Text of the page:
As an alternative to fiat currencies that are backed by central governments, cryptocurrencies, which are relatively new, are subject to supply and demand forces. How such supply and demand will be impacted by geopolitical events is largely uncertain but could be harmful to us and investors in our ADSs. Political or economic crises may motivate large-scale acquisitions or sales of cryptocurrencies either globally or locally. Such events could have a material adverse effect on our ability to continue as a going concern or to pursue our new strategy at all, which could have a material adverse effect on our business, prospects or operations and potentially the value of any bitcoin or any other cryptocurrencies we mine or otherwise acquire or hold for our own account.

Acceptance and/or widespread use of cryptocurrency is uncertain.

Currently, there is a relatively limited use of any cryptocurrency in the retail and commercial marketplace, thus contributing to price volatility that could adversely affect an investment in our securities. Banks and other established financial institutions may refuse to process funds for cryptocurrency transactions, process wire transfers to or from cryptocurrency exchanges, cryptocurrency-related companies or service providers, or maintain accounts for persons or entities transacting in cryptocurrency. Conversely, a significant portion of cryptocurrency demand is generated by investors seeking a long-term store of value or speculators seeking to profit from the short- or long-term holding of the asset. Price volatility undermines any cryptocurrency’s role as a medium of exchange, as retailers are much less likely to accept it as a form of payment. Market capitalization for a cryptocurrency as a medium of exchange and payment method may always be low.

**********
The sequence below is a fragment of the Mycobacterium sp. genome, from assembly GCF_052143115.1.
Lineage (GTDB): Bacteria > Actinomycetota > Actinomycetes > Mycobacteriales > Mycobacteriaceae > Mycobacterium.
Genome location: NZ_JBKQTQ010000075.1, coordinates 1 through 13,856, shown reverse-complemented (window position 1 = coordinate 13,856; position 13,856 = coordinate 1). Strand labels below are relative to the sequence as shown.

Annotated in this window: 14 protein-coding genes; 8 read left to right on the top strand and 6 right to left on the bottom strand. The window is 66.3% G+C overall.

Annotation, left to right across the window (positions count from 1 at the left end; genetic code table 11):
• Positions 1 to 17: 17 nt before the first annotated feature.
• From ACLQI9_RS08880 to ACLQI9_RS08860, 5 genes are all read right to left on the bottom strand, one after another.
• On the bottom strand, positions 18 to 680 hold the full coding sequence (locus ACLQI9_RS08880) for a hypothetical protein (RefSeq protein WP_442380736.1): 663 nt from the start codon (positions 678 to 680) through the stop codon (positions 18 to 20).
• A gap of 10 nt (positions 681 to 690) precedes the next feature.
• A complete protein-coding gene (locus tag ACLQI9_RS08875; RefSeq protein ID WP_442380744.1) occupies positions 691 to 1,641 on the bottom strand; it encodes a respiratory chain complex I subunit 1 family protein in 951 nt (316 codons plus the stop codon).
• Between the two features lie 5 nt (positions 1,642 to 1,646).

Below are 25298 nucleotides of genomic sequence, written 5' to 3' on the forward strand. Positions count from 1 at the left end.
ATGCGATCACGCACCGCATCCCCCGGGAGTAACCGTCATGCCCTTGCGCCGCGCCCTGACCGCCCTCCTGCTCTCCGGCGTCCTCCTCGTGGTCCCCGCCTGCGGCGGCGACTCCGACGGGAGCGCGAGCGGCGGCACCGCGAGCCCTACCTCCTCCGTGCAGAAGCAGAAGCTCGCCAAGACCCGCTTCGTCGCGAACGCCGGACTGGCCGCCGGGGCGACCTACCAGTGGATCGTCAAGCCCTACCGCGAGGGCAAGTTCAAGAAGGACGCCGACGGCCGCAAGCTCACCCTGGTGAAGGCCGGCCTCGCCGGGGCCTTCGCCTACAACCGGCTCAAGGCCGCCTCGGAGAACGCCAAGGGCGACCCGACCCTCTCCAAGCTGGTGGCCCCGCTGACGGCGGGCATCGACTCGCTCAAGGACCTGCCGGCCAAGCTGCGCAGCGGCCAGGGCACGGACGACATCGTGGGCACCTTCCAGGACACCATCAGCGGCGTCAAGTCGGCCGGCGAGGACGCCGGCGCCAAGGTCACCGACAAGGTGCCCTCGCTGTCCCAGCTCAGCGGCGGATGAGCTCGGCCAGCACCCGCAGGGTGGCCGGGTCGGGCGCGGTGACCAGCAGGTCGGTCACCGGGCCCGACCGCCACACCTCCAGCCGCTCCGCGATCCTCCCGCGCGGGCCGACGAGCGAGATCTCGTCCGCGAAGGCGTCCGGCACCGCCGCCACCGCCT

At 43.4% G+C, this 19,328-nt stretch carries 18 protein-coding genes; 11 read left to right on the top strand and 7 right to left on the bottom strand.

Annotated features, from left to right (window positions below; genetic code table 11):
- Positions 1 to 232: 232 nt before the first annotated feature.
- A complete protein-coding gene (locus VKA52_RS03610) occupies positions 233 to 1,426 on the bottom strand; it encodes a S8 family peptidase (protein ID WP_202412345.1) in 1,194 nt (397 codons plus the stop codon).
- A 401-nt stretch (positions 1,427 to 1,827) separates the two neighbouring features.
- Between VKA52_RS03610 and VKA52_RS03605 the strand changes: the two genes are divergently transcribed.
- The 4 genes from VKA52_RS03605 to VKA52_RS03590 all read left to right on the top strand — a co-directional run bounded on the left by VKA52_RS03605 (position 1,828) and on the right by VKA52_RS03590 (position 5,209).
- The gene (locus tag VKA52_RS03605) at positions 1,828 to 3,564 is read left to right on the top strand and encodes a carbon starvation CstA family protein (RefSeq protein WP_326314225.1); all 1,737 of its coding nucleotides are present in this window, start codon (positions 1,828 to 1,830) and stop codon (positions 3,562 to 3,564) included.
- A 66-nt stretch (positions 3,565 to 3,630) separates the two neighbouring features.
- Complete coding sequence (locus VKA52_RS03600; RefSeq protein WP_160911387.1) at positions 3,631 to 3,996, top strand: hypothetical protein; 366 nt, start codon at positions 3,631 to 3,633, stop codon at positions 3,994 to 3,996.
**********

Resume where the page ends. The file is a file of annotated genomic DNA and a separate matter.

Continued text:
The relative lack of acceptance of cryptocurrencies in the retail and commercial marketplace, or a reduction of such use, limits the ability of end users to use them to pay for goods and services. Such lack of acceptance or decline in acceptances could have a material adverse effect on our ability to continue as a going concern or to pursue our new strategy at all, which could have a material adverse effect on our business, prospects or operations and potentially the value of bitcoin or any other cryptocurrencies we mine or otherwise acquire or hold for our own account.

Transactional fees may decrease demand for bitcoin and prevent expansion.

As the number of bitcoins currency rewards awarded for solving a block in a blockchain decreases, the incentive for mining machines to continue to contribute to the bitcoin network may transition from a set reward to transaction fees.